Crespelle alla fiorentina recipe

Crêpes come from Florence, not France

Rachel Priestley
January 30, 2014

When it comes to food and drink, the world has a lot to thank Tuscany for. Tuscan cuisine dates back to the time of the Etruscans, the ancient civilization once living in areas of Tuscany, Umbria and Lazio a number of centuries before the Romans arrived.

 

Etruscan frescoes show beautiful people adorned in intricately woven cloth in many colours, reclining while being fed and served by young boys and girls. There are bunches of grapes and musical instruments. The frescoes also show cooking utensils, pasta wheels and cheese graters. They ate with cups, plates—and finesse, dining while listening to music.

 

Centuries later, Catherine de’ Medici likewise made an important contribution to the world of cuisine: from the moment of her arrival in Paris at age 14 as the bride-to-be of the next king, she revolutionized French cuisine.

 

Where would the French be without their crêpes, béchamel sauce, sautéed spinach, pommes frites and duck à l’orange? Back in the Middle Ages, I guess. These dishes we now refer to as French cuisine all came from Florence to France when Catherine de’ Medici arrived with her brigade of cooks and their Italian ways of doing things.

 

So, if you want to impress your friends or host family, make this Florentine dish of les crêpes for them, and they will know you have already done your homework and have learned that crêpes come from Florence, not from France!

 

Buon appetito!

 

 

RECIPE - Crespelle alla fiorentina   Serves 4

 

INGREDIENTS

For the crêpes

2 eggs

150g flour

Pinch of salt

250ml milk

50g melted butter

30g melted butter, for coking

 

Sift the flour and the salt into a bowl, break in the eggs and whisk to a smooth paste, adding the milk a little at a time. Lastly, add the melted butter. Put the crêpe mix in the fridge to rest, about one hour.

 

Heat a 15–20cm pan, brush sparingly with melted butter and pour in a small amount of the crêpe mix, moving the pan around so the mix covers the whole pan before setting. Cook for about one minute, turn it over to cook the other side, then turn out onto a board. Repeat this until the mixture is finished (at least eight crêpes).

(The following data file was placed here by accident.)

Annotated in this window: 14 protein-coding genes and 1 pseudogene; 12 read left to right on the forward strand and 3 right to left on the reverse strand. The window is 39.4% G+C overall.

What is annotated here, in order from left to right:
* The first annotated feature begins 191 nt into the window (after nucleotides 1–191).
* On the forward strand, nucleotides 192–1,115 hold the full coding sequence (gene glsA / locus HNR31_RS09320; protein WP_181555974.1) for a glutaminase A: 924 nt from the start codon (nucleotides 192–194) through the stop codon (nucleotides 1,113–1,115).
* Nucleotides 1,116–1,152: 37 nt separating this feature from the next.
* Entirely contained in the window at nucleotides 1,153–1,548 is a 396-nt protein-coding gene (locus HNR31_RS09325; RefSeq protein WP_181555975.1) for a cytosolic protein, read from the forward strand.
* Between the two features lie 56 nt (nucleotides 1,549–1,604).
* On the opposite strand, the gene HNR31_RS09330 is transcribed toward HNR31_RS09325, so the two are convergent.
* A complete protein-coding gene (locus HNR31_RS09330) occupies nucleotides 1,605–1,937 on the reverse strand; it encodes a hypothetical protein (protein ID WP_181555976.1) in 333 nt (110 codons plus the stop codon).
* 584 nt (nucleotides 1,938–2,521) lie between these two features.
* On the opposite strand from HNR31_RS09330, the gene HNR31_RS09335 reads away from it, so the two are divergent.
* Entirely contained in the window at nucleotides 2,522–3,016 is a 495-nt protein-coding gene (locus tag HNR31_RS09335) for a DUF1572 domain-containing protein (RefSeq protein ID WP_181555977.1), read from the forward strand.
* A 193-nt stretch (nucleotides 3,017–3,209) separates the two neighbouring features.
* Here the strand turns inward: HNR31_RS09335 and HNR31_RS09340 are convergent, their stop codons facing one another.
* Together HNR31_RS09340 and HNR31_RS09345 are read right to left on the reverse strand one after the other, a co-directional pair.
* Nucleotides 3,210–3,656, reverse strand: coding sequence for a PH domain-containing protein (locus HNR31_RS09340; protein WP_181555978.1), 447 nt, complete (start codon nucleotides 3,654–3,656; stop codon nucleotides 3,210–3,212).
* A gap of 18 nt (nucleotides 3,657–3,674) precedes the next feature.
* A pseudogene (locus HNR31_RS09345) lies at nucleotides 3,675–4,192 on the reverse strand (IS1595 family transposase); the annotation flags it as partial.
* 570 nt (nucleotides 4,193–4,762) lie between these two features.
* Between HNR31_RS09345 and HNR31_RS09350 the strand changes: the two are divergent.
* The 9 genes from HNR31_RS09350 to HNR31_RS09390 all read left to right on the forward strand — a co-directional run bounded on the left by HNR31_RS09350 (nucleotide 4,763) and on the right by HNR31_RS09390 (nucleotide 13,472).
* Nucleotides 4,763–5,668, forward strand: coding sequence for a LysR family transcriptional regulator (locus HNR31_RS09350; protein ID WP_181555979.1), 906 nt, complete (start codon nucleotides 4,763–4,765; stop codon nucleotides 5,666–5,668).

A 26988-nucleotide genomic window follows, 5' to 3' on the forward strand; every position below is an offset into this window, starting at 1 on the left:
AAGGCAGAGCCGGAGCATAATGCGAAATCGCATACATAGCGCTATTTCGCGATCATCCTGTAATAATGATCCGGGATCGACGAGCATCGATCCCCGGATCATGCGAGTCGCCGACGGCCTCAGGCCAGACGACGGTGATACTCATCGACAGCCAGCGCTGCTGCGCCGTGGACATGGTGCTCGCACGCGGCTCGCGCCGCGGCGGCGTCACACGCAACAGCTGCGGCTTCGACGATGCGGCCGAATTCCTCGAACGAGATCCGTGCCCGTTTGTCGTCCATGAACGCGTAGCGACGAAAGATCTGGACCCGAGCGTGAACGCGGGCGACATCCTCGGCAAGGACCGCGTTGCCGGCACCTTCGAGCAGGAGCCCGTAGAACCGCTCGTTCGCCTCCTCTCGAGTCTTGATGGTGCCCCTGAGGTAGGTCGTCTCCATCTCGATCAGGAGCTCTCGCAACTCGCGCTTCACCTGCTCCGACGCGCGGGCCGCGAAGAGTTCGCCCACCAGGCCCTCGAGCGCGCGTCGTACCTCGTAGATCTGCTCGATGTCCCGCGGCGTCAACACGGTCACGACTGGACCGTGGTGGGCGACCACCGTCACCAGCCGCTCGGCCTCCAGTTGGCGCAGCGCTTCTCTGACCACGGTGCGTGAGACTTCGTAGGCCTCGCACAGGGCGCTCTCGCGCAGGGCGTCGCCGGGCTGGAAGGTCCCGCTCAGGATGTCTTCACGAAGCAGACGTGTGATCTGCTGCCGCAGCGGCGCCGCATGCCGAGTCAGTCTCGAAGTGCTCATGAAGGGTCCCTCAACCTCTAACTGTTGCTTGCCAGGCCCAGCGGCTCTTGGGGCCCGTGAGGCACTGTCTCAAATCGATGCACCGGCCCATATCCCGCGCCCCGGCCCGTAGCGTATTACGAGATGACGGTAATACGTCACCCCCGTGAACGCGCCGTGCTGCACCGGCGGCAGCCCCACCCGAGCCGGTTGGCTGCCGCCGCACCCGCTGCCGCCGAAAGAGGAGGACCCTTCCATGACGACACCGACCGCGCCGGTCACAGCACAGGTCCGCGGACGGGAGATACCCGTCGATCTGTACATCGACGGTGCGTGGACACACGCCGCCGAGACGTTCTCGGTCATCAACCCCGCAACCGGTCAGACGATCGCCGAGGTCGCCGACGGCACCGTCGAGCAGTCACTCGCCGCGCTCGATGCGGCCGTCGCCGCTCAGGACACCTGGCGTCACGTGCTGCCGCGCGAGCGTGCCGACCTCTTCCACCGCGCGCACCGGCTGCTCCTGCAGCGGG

For the béchamel sauce

(One of the basics of French cuisine, originating in Florence!)

30g butter

30g flour

500ml milk

1 onion

1 clove

1 bay leaf

70g grated Parmesan cheese

Salt and pepper to taste

 

Peel the onion. Skewer the bay leaf to the onion, impaling it with the clove to hold in position. Drop the onion into a pan with the milk and heat to scalding point; then set aside. Meanwhile, melt the butter in a heavy-based saucepan; stir in the flour and cook through for two minutes without colouring. Add a large spoonful of the milk and mix in quickly until the flour and butter mixture absorbs the milk. Continue feeding the sauce, a spoon of milk at a time, mix well and bring the sauce back to the boil each time. Once the sauce has been fed about half the milk, it is safe to pour in the rest together and whisk to amalgamate. Discard the studded onion (it has done its job of imparting savoury flavours into the sauce). Simmer gently for 20 minutes to cook the flour through, stirring from time to time. Remove from the heat and add the Parmesan. Season with salt and pepper to taste.

 

For the filling

 

1 onion

30ml extra-virgin olive oil

1 egg

400g fresh ricotta

400g spinach

50g grated Parmesan

Nutmeg

Salt and pepper to taste

 

Finely dice the onion and sauté in the extra-virgin olive oil until cooked, about 5 minutes, just until it takes on a little colour, which will give it more flavour. Take the already boiled spinach, squeeze out any excess water and roughly chop with a knife. Mix in the ricotta and Parmesan, add the onion, egg and seasonings.

 

For the tomato sauce

 

1 small bottle of tomato sauce (passata di pomodoro)

1 onion

Sip of white wine

30ml extra-virgin olive oil

Fresh basil

Salt and pepper to taste

 

Finely dice the onion, sauté in the extra-virgin olive oil, add the ‘sip’ of wine, then pour in the passata. Bring to the boil, simmer for 10 minutes, season and throw in the sprig of basil, stalk and all.

 

AND, FINALLY, TO PUT IT ALL TOGETHER

 

Spread each crêpe with an eighth of the filling and roll up like a cigar. Place the crêpes into a buttered ovenproof dish, pour over the béchamel sauce, top with the tomato sauce, and sprinkle with some extra grated Parmesan. Bake in the oven for 20 minutes at 185 degrees Celsius. This dish looks beautiful and has the colours of the Italian flag. Who on earth could ever thought of it as French!

 

 

Wine match

My pick is Pietrafitta Vernaccia di San Gimignano. It is a fresh, crisp, zesty wine with mineral notes, which matches well with vegetable dishes.

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